Gladstone, N.J., June 16, 2007 -- So far, the U.S. Equestrian Federation's Grand Prix Dressage Championship has been Steffen Peters' show, just as we expected.
Even though he's riding Lombardi II instead of Floriano, the horse who took him to glory at the World Equestrian Games and before that, to the 2006 national championship here, Steffen still delivers his tests with laser focus and aplomb in the sand ring at the venerable U.S. Equestrian Team headquarters.
He won the Grand Prix on Thursday with room to spare after scoring 70.417 percent, to 67.958 for second place Krisi Harrison-Naness on the magnificent white Andalusian stallion, Rociero XV.
Things were a little tougher for Steffen yesterday in the Special, because Idocus was feeling far better than he did when he gave a lackluster performance for Courtney King in the Grand Prix to wind up fifth. Lombardi and Idocus were tied on 71.76 percent in the Special, but the stand-off was broken in Steffen's favor by a margin of a single point on the collective marks.
I talked with Courtney about what happened Thursday and how much her stallion had improved yesterday.
Steffen has his work cut out for him with Lombardi, who is not an easy ride. Luckily, Steffen doesn't make many mistakes, but as he explains in this sound byte, he walks a fine line with the bay Holsteiner.
Lombardi is more of a challenge than Floriano, according to Steffen.
"There's a huge difference in the comfort level. Flori goes in there and does his job and that's not quite there with Lombardi," he said.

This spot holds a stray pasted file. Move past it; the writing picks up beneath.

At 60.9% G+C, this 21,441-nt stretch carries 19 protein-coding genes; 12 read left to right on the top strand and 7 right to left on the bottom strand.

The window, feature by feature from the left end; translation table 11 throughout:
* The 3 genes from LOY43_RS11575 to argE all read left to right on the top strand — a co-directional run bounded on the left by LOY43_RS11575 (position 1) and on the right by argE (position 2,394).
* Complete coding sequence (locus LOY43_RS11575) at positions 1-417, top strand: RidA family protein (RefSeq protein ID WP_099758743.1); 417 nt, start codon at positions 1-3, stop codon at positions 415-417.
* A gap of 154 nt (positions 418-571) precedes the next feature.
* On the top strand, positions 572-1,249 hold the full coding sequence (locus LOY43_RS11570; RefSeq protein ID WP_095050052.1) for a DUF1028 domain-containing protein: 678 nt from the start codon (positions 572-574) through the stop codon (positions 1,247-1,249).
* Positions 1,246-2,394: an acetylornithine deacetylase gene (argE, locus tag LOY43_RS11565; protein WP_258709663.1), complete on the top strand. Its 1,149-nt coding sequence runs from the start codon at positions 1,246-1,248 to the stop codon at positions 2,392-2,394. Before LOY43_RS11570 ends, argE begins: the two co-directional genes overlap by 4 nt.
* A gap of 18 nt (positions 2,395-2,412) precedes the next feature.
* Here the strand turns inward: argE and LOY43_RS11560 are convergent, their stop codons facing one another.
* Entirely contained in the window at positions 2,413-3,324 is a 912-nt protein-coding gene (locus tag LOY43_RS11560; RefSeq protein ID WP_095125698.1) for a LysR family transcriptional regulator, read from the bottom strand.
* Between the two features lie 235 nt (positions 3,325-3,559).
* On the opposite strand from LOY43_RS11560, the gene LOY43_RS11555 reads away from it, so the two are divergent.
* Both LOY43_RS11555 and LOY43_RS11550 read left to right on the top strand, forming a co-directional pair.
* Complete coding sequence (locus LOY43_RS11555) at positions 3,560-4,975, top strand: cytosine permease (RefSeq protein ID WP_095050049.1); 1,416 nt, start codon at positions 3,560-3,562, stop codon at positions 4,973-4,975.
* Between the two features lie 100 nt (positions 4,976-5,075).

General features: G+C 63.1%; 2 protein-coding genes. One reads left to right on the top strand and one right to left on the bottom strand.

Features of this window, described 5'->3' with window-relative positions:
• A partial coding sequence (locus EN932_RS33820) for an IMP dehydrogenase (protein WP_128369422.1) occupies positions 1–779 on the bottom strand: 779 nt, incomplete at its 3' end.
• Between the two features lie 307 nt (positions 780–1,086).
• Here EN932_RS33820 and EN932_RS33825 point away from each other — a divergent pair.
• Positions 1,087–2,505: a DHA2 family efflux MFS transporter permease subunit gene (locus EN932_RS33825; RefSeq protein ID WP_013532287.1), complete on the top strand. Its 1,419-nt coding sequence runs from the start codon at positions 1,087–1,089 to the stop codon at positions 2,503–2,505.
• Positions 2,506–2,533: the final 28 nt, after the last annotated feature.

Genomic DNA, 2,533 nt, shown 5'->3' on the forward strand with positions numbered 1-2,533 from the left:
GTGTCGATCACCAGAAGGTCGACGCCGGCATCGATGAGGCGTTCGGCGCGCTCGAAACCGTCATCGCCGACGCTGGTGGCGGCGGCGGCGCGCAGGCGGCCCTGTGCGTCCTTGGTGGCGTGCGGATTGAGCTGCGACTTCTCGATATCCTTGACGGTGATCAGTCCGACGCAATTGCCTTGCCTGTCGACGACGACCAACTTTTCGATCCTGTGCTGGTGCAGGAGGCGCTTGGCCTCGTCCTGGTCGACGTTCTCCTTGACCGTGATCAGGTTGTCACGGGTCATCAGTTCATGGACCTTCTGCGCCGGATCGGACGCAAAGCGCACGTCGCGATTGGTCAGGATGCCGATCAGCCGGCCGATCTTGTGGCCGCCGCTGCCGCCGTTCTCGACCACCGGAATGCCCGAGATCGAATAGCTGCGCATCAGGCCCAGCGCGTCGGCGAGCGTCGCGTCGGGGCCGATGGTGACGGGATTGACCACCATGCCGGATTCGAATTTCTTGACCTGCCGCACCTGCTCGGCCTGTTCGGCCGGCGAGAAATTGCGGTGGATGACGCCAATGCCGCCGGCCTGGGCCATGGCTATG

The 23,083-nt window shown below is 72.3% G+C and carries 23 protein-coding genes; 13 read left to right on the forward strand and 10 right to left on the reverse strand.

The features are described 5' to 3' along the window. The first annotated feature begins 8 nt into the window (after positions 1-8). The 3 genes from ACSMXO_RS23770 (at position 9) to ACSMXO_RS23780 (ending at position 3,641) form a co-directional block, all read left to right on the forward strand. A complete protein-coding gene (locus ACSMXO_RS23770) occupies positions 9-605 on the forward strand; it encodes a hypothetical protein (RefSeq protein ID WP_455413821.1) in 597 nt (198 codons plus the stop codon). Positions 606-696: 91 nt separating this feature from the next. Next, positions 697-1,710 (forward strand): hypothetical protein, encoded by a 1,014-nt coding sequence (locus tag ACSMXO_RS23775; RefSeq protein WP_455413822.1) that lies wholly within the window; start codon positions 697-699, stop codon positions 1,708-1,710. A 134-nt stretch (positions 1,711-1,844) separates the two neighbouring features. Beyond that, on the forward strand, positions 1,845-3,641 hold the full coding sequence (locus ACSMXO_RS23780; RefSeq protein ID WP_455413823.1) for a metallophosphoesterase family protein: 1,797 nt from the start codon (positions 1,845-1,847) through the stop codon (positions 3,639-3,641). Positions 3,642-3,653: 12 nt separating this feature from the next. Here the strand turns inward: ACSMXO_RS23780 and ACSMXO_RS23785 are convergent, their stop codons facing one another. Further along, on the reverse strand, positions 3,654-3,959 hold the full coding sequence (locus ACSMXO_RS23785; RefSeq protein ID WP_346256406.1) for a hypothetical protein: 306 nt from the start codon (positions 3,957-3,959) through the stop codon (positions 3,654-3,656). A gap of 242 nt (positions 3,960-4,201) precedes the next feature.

I've seen Lombardi and Idocus more than Rociero (who was third yesterday on a score of 70.160 percent), so the accomplishment of the Andalusian (or PRE, as the Spanish call the breed) was a pleasant surprise for me. He's a storybook horse, with smooth and flowing gaits, unlike the Andalusians so much in prominence at the 2002 WEG in Jerez Spain, who seemed more vertical in both build and performance.
I know in the past that some judges weren't crazy about Andalusians, so I wondered if Krisi had encountered prejudice in the show ring.
"I did feel it at the beginning, I don't feel they always know what to do with him," she said, "but I feel the last couple of shows they gave us marks when we deserved them and didn't give them to us when we didn't."
Despite the fact that he's not a conventional warmblood, Krisi never had a question about whether she should ride Rociero.
"When the owners talked to me and I saw a video of this horse, I called them back and felt so passionately about this horse I just knew it was my horse to ride," she commented.
Turns out he is as wonderful to deal with as he is to show.
"There's nothing studdy about him whatsoever. He is the nicest horse to handle," Krisi enthused.
She is being helped here by her friend Debbie McDonald, who left Brentina home and has been busy with lots of USEF meetings. While everyone was partying in the trophy room overlooking the ring after the competition yesterday, Debbie was in the high performance dressage committee confab in the offices below. I hope they didn't run out of food and drinks before the meeting broke up and the committee could get to the party; the gathering was mobbed when I looked in on it.
I have been fascinated by the double French braid job on Rociero's mane, which hangs below his shoulder when it's loose. Turns out that Krisi braids it herself, and it only takes 20 minutes or so.
Krisi said although they use purple Quicksilver shampoo on Rociero, they have to be careful; if it were left on too long, Rociero would become lavender rather than sparkling silver. I thought it would be a nightmare to keep him clean, but apparently Rociero is pretty neat. Krisi said you do have to keep after yellow stains, though, because otherwise they set in and become permanent.